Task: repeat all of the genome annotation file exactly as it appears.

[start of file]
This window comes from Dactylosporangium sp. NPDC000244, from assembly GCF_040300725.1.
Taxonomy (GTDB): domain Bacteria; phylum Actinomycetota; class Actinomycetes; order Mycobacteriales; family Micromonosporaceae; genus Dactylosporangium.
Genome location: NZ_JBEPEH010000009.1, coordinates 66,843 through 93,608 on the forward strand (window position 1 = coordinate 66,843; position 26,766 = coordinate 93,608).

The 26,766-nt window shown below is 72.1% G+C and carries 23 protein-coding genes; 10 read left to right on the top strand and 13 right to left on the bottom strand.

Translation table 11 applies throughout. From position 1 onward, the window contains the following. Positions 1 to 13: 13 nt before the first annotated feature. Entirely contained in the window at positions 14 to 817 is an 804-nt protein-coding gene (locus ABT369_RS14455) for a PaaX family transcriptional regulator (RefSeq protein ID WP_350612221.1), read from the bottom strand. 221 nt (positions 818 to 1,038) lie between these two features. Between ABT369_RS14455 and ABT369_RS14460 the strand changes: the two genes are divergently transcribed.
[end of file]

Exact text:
This window comes from Dactylosporangium sp. NPDC000244, from assembly GCF_040300725.1.
Taxonomy (GTDB): domain Bacteria; phylum Actinomycetota; class Actinomycetes; order Mycobacteriales; family Micromonosporaceae; genus Dactylosporangium.
Genome location: NZ_JBEPEH010000009.1, coordinates 66,843 through 93,608 on the forward strand (window position 1 = coordinate 66,843; position 26,766 = coordinate 93,608).

The 26,766-nt window shown below is 72.1% G+C and carries 23 protein-coding genes; 10 read left to right on the top strand and 13 right to left on the bottom strand.

Translation table 11 applies throughout. From position 1 onward, the window contains the following. Positions 1 to 13: 13 nt before the first annotated feature. Entirely contained in the window at positions 14 to 817 is an 804-nt protein-coding gene (locus ABT369_RS14455) for a PaaX family transcriptional regulator (RefSeq protein ID WP_350612221.1), read from the bottom strand. 221 nt (positions 818 to 1,038) lie between these two features. Between ABT369_RS14455 and ABT369_RS14460 the strand changes: the two genes are divergently transcribed.